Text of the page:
The Libya-Africa Investment Portfolio (LAIP) announced that it had managed to recover some US$16 million of funds illegally invested with Germany’s Deutsche Bank in 2011.
The Supreme Court of the Federal Republic of Germany issued a final judgment, ruling in favour of Libya. The individuals on trial were accused of stealing the funds, and sentenced to prison terms ranging from two to four years. They were also ordered to return the US$16 million, and pay all legal fees.
The LAIP, a wholly-owned subsidiary of the Libyan Investment Authority (LIA), said that the court ruling came as a culmination of the efforts made over the past ten years.
In December 2021, Libya’s representative at the UN’s Economic and Financial Committee meeting (Second Committee), Ahmed Motamad called for international cooperation in locating smuggled funds and assisting in their recovery.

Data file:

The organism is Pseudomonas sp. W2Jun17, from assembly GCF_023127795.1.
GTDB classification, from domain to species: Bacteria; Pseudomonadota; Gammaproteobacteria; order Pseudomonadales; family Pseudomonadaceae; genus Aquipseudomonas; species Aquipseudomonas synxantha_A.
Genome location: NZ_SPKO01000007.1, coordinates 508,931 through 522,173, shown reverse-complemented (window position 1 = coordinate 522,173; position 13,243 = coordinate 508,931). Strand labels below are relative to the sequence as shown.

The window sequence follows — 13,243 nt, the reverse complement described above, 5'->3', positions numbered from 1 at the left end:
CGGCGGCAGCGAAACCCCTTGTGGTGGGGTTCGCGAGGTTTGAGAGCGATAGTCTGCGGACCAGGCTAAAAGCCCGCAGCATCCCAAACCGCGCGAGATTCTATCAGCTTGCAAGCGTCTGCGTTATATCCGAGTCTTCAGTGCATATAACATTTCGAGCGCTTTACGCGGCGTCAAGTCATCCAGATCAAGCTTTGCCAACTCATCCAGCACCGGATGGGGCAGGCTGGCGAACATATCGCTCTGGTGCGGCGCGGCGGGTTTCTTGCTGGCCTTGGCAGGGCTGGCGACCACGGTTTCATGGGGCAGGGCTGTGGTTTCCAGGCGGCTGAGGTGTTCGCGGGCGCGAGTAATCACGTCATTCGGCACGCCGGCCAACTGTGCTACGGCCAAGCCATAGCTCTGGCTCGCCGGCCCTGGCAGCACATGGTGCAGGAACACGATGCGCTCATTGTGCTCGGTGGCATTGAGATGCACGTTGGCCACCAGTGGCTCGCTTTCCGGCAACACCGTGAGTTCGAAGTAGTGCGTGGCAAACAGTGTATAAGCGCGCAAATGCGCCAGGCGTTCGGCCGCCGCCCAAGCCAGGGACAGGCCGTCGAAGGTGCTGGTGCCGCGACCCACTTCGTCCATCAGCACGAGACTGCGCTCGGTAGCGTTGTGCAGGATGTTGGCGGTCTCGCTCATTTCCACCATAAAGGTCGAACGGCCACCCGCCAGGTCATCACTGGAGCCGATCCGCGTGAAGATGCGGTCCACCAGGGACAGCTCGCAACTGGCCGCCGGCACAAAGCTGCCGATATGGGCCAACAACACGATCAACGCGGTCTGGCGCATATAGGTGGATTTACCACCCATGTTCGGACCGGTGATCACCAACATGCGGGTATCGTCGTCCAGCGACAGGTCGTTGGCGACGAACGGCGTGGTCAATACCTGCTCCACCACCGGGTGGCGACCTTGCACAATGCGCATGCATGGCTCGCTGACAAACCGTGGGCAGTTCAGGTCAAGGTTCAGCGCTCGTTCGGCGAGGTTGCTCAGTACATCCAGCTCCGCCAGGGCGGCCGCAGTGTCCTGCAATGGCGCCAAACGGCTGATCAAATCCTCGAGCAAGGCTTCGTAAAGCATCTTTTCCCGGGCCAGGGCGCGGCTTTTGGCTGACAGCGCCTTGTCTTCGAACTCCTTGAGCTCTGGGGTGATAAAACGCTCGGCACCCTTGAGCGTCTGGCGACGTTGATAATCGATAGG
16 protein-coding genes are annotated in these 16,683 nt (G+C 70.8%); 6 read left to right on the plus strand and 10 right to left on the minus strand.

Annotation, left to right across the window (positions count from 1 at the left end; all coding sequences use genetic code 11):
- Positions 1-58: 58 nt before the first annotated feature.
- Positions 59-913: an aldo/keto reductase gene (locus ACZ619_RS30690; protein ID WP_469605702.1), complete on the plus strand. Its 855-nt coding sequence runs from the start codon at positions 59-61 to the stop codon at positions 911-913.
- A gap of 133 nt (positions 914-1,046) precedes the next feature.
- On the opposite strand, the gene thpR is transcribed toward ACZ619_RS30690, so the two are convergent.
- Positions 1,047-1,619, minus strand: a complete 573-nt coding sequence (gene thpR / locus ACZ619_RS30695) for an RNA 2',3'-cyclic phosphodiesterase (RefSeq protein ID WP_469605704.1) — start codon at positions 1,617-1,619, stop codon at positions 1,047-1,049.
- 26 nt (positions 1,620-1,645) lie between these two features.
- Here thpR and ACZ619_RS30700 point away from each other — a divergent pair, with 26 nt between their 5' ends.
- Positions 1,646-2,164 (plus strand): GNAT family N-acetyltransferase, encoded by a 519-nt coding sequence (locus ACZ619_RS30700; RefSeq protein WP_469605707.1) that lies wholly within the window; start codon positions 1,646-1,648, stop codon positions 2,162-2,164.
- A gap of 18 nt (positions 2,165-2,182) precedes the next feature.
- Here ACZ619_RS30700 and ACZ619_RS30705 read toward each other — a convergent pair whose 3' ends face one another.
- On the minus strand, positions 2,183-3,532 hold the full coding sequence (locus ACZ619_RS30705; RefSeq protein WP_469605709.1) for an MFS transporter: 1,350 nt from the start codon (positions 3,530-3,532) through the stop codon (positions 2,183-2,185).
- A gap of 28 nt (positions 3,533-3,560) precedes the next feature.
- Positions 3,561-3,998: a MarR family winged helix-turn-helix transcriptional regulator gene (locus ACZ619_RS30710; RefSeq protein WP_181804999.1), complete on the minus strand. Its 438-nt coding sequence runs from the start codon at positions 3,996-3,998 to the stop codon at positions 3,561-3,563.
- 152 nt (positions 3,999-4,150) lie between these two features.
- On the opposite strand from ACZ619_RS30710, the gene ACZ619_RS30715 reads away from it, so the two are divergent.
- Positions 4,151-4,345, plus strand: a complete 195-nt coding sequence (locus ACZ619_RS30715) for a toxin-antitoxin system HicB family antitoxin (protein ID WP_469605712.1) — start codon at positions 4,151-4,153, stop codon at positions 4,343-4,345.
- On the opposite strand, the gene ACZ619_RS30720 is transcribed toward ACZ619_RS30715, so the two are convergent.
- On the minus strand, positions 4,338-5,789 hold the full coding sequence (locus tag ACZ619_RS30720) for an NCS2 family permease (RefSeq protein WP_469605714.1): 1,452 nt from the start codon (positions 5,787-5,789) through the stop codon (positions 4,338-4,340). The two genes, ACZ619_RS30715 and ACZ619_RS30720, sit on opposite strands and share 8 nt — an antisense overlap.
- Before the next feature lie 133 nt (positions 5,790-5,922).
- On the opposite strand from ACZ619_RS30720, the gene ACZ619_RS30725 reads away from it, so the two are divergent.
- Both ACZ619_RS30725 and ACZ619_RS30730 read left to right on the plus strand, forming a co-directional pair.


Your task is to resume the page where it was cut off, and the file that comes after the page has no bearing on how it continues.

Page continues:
He confirmed that recovering the smuggled money will help Libya finance its reconstruction projects, and achieve sustainable development.
Billions of dollars in cash, bonds, deposits, large hotels, lands, yachts, luxury cars, and private planes, are owned by the state, which is unable to benefit from them.
The authorities claim they do not know the total amount of the funds that were “looted and smuggled” abroad. Furthermore, the total amount of smuggled assets have not been noted in official reports.
The years of intense chaos and corruption caused the former United Nations Special Envoy to Libya, Ghassan Salame to reveal the rampant financial corruption in Libya, and confirm its existence.
“There is a new millionaire every day in the country, and the middle class is shrinking day by day” Salame noted. The political class, he added, “is shamefully corrupt and fortunes collected from political ranks are being invested abroad. Politicians in Libya seize public money and invest it overseas.”